Mary Badham the Scout of "To Kill a Mockingbird"
By Larry Edens
In the minds of many people, the word “scout” conjures up routine images of exploration, observation, and organized youth troops. But to the die-hard movie fan - particularly those can’t-get-enough-of-them film aficionados who grew up in The Sixties - that word “scout” calls to mind primarily one thing: the critically-acclaimed film To Kill a Mockingbird and its then ten-year-old star, Mary Badham, who played the role of Jean Louise “Scout” Finch.
Scene from the 1962 film "To Kill a Mockingbird/"
When she auditioned for the part of Scout, Badham was living in Birmingham, Alabama. She was too young then to appreciate the blatant racism of her deeply segregated home town and that of Maycomb, Alabama, the fictional setting of TKAM.
But a few years after returning home from filming in the more progressive state California, she experienced firsthand the harsh reality of what it was like to be black in a prejudiced white society.
She discovered then that even her own parents were not immune to the racial template created in Birmingham when they forbid her to befriend a young, black delivery boy who had come to their home. With her parents’ words you-are-not-in-California-anymore echoing in her brain, she left Birmingham for Arizona to live with her aunt and finish high school.
Today, in the year of the film’s 50th anniversary, Badham travels the country and around the world speaking to audiences about the book and film’s message of racial prejudice and social injustice, neither of which she believes has completely gone away.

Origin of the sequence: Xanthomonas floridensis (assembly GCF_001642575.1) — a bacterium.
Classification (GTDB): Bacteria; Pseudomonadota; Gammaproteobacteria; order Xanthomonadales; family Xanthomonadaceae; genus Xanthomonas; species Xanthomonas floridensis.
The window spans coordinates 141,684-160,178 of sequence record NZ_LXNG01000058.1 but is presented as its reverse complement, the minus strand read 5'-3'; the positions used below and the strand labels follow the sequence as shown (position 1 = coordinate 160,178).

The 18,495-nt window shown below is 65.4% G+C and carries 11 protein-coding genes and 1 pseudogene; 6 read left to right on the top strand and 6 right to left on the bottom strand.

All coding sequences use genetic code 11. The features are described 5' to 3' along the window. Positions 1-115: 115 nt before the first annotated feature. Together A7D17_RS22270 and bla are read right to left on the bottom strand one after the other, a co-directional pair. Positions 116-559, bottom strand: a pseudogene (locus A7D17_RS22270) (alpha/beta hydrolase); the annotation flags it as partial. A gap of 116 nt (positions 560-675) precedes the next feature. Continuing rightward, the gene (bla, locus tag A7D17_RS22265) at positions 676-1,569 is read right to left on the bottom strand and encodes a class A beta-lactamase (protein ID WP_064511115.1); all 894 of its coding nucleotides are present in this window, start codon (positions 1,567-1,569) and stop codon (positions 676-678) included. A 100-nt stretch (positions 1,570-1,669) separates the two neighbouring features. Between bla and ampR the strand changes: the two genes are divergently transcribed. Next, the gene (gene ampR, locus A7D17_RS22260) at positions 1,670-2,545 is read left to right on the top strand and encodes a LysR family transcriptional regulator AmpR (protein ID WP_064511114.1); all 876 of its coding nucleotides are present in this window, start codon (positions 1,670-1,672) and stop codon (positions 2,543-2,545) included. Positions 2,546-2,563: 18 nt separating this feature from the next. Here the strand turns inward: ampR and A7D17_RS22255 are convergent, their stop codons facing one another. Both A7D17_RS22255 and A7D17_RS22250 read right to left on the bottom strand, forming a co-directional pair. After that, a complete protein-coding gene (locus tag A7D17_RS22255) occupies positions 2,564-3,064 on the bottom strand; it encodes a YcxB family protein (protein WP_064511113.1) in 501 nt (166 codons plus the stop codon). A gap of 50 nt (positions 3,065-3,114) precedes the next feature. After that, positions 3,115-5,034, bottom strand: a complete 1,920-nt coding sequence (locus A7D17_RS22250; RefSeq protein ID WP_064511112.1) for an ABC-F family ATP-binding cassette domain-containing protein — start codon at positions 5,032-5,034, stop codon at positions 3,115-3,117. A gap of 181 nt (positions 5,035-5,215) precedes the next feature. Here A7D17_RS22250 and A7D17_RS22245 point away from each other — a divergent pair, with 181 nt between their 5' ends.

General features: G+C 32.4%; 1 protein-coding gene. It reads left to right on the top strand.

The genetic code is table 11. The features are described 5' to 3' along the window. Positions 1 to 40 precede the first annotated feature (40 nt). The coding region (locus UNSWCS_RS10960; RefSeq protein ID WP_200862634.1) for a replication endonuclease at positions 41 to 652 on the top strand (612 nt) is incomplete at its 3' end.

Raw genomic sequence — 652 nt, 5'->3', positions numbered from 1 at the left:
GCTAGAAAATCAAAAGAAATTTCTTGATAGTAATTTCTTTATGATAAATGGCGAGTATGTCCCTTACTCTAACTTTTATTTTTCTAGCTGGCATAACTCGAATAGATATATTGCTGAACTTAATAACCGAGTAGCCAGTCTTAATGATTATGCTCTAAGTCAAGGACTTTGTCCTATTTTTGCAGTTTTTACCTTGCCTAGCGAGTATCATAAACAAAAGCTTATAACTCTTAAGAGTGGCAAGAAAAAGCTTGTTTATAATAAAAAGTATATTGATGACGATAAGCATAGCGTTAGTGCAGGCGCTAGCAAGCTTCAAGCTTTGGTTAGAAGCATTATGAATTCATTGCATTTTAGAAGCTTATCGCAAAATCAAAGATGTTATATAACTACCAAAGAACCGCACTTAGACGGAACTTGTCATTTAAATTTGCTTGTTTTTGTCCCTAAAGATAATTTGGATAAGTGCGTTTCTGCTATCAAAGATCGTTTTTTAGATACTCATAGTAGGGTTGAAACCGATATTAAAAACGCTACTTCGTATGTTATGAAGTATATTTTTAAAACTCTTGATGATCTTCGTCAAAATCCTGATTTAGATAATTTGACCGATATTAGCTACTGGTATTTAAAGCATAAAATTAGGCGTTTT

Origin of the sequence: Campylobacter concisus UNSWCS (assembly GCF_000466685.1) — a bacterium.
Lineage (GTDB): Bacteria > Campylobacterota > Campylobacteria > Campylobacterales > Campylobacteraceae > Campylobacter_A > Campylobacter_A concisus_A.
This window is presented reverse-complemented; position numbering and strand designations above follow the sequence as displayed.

“Ignorance and bigotry and racism haven’t gone anywhere. They’ve just changed their clothes,” she said. “If you want to talk about the Mexicans, Muslims, or any ethnic group, it’s all the same. We really haven’t learned a whole lot.”
Badham’s primary target audience is high school and college students. She believes in the importance of the film’s messages and is trying to help young people better relate to them. But going one step further, she also encourages them to read Lee’s book, something she herself refused to do for years.
“I was perfectly happy in my little world of black-and-white,” said Badham. “But when I read the book, it totally changed my opinion about the whole thing. There are so many things in that book that are life lessons. You could basically use that book as a blueprint for life.”
What she does miss, however, is the TKAM family, most of which has passed on, including Brock Peters (Tom Robinson), Collin Wilcox (Mayella Violet Ewell) and Peck, who became a surrogate father to her after she lost both of her parents when she was in her early 20s.
“We all have to be tempered in our lives and if everything was sunshine and roses, you wouldn’t appreciate life as much,” said Badham. “We grow from those experiences.”
Larry Edens has been a freelance writer for 15 years and interviewed many well-known personalities from the world of sports, entertainment, and politics. He has covered Virginia Tech football and the spring and fall NASCAR races in Bristol, TN as a beat writer for a newspaper in Bluefield, WVA. His email address is: [email protected]
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